About the SORENTO study
The SORENTO study (Subcutaneous Octreotide Randomized Efficacy in Neuroendocrine TumOrs), is a randomized, multinational, open-label, active-controlled Phase 3 study, which aims to evaluate the efficacy and safety of long-acting octreotide subcutaneous depot (CAM2029) versus octreotide LAR or lanreotide ATG in patients with gastroenteropancreatic neuroendocrine tumors (GEP-NET). The primary objective of the study is to demonstrate superiority of treatment with CAM2029 compared to current standard of care. Primary endpoint is progression-free survival (PFS), assessed by a blinded independent review committee (BIRC). Secondary endpoints include overall survival, PFS as assessed by local investigators, overall response rate, disease control rate, time to tumor response, duration of response and incidence of adverse events. The study expects to enroll approximately 300 patients with metastatic and/or unresectable GEP-NET, across study sites in the US and the EU. Patients who experience progressive disease in the randomized part of the study may proceed to an open-label extension part with intensified treatment with CAM2029. For more information, visit www.clinicaltrials.gov (NCT05050942).
Camurus is a Swedish science-led biopharmaceutical company committed to developing and commercializing innovative and differentiated medicines for the treatment of severe and chronic conditions. New drug products with best-in-class potential are conceived based on the company’s proprietary FluidCrystal® drug delivery technologies and its extensive R&D expertise. Camurus’ clinical pipeline includes products for the treatment of cancer, endocrine diseases, pain and addiction, which are developed in-house and in collaboration with international pharmaceutical companies. The company’s shares are listed on Nasdaq Stockholm under the ticker CAMX. For more information, visit www.camurus.com.
- Sharp AJ, et al. High-dose Somatostatin Analogues for Progressive Neuroendocrine Tumors. Eur Endocrinol. 2020;16(2):93-95. doi:10.17925/EE.2020.16.2.93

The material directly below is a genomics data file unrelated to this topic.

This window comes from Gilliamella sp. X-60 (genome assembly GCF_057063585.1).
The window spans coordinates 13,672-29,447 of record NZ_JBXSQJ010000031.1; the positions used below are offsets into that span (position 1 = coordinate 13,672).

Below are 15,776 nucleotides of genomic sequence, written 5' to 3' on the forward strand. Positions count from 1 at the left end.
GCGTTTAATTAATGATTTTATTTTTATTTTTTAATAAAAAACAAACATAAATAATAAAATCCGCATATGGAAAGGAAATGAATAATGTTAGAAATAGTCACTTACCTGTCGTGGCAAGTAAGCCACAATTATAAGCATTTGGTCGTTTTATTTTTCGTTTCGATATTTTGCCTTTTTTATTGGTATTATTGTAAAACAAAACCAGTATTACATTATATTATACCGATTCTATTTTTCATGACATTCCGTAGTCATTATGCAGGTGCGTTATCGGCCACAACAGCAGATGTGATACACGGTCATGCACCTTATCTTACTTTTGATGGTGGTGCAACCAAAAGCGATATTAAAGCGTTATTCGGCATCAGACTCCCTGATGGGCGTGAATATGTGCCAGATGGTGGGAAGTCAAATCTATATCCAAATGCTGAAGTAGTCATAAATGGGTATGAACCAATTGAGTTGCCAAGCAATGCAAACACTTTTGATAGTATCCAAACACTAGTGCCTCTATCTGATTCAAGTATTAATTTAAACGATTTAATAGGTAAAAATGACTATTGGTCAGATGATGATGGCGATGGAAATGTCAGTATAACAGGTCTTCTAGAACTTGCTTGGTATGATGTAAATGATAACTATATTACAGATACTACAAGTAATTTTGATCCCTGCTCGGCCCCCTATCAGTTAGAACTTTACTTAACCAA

- Diamantopoulos LN, et al. Antiproliferative Effect Of Above-Label Doses Of Somatostatin Analogs For The Management Of Gastroenteropancreatic Neuroendocrine Tumors. Neuroendocrinology. 2021;111(7):650-659. doi:10.1159/000509420
- Oronsky B, et al. Nothing But NET: A Review of Neuroendocrine Tumors and Carcinomas. Neoplasia. 2017;19(12):991-1002. doi:10.1016/j.neo.2017.09.002
- Man D, et al. Prognosis of patients with neuroendocrine tumor: a SEER database analysis. Cancer Manag Res. 2018;10:5629-5638. doi:10.2147/CMAR.S174907
- Boudreaux JP, et al. The NANETS consensus guideline for the diagnosis and management of neuroendocrine tumors: well-differentiated neuroendocrine tumors of the Jejunum, Ileum, Appendix, and Cecum. Pancreas. 2010;39(6):753-766. doi:10.1097/MPA.0b013e3181ebb2a5
- Est. in US and EU5. Globe Life Sciences report 2019; data on file.
- Das S et al. Epidemiology, Incidence, and Prevalence of Neuroendocrine Neoplasms: Are There Global Differences?. Curr Oncol Rep. 2021;23(4):43. doi:10.1007/s11912-021-01029-7
- Dasari A, et al. Trends in the Incidence, Prevalence, and Survival Outcomes in Patients With Neuroendocrine Tumors in the United States. JAMA Oncol. 2017;3(10):1335-1342. doi:10.1001/jamaoncol.2017.0589
This information was submitted for publication at 2 pm CET on 11 November 2021.